- They found that the data analysis carried out by Karl and coworkers, as well as by other groups, showed that a “warming slowdown is thus clear in observations; it is also clear that it has been a ‘slowdown’, not a ‘stop’.” (Emphases added) That is, contrary to Rep. Smith, this new work does not “confirm the halt in global warming.” (Emphasis added)
- Referring to the work of Karl and coworkers, Fyfe and coworkers write “[r]ecent research that has identified and corrected the errors and inhomogeneities in the surface air temperature record is of high scientific value.” This appreciation of the work of Karl and coworkers contradicts Rep. Smith when he dismisses the validity of their work.
- Fyfe and coworkers write that the issue of “[h]ow unusual a period of reduced warming is, depends strongly on its length.” The actual rates of warming are highly sensitive to the choices made for the length of time considered, and for the starting points and end points of the warming interval.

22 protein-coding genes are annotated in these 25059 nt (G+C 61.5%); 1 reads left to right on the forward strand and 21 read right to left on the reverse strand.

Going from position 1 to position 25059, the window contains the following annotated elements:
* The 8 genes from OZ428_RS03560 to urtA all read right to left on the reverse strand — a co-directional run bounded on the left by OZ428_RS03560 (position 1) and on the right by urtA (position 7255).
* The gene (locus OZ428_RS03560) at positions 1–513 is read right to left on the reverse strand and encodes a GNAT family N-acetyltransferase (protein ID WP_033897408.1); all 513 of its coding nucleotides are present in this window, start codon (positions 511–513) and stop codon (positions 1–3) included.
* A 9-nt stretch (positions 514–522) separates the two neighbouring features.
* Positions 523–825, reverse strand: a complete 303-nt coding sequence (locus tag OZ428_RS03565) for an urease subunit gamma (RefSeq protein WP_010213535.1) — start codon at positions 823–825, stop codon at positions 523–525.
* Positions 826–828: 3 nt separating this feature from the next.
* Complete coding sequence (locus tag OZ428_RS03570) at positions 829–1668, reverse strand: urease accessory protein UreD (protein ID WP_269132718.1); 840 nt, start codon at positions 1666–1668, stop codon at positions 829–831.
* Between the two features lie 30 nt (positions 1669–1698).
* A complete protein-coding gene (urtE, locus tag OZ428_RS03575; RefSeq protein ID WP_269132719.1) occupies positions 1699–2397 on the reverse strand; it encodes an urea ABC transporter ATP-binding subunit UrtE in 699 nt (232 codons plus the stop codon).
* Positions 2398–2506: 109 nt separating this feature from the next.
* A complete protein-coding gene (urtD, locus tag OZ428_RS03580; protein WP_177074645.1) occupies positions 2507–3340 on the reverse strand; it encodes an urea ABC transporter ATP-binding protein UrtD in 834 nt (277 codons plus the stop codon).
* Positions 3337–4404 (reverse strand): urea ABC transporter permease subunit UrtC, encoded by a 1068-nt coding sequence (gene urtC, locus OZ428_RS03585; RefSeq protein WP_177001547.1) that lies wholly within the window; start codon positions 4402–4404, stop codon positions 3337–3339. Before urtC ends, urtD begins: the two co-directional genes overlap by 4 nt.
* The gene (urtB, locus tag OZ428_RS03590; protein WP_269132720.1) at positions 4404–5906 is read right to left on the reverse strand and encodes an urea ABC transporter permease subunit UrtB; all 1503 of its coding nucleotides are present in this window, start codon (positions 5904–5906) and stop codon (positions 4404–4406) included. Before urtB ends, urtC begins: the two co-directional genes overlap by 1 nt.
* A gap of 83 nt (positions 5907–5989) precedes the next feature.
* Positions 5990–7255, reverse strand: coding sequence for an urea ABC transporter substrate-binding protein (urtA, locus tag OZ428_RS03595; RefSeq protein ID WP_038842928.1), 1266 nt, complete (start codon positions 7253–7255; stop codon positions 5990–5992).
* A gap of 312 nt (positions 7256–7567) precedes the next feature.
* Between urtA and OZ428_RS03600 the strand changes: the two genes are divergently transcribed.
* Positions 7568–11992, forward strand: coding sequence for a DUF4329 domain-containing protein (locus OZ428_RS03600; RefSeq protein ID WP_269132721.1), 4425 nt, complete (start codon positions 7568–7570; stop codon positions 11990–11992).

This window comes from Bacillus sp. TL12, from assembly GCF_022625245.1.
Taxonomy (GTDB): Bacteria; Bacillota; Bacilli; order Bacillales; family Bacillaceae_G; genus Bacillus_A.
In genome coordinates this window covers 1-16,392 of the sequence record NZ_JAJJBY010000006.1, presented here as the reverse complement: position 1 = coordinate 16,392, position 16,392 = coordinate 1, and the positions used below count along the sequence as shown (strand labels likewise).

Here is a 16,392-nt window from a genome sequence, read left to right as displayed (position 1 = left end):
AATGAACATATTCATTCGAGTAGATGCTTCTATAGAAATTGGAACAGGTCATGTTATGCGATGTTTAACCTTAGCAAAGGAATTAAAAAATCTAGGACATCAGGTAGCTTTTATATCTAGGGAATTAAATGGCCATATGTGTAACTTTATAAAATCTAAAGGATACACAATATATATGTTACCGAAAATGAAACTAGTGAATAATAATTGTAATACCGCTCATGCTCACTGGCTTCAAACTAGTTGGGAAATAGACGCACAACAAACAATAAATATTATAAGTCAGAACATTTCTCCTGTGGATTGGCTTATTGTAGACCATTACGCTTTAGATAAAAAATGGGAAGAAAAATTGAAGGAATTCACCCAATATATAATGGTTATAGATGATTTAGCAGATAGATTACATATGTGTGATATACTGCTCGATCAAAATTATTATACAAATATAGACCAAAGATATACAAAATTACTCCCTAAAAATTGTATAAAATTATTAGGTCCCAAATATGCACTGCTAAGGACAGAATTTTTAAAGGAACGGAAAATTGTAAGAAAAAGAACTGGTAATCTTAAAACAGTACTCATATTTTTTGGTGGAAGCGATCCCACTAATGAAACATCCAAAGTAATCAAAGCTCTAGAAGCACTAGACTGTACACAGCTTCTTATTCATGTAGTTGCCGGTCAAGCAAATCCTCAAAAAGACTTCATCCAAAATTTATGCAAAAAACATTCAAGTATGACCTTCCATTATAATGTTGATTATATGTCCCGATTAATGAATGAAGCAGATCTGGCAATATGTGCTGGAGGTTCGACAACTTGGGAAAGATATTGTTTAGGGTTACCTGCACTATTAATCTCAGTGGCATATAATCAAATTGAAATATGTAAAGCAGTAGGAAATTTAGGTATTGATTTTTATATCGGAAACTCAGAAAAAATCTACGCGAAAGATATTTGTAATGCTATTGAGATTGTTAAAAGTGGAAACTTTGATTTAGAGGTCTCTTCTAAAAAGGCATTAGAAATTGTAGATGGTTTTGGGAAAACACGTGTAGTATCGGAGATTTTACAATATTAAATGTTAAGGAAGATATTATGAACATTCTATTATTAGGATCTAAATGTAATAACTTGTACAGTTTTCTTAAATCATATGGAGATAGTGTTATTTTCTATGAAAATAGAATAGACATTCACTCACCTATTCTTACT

- Fyfe and coworkers call the recent period, 2001-2014, a “slowdown” largely because the observed temperature trends for this period fall below modeled predictions for the period made by extending assumptions made for earlier decades into the recent period.
- The authors point out that man-made contributions to warming did not cease during the slowdown. Rather they ascribe the slowdown largely to internal variations in factors that affect climate, including the large contribution arising from the operation of the cyclical decades-long Interdecadal Pacific Oscillation (IPO) (as well as certain other variations). The IPO was in its thermally negative phase during the slowdown period. This was sufficient to counterbalance part of the man-made warming always present. Being cyclical, when the IPO reenters its positive phase, warming from the IPO will supplement man-made warming, leading to stronger increases in global average surface temperatures once again.
© 2016 Henry Auer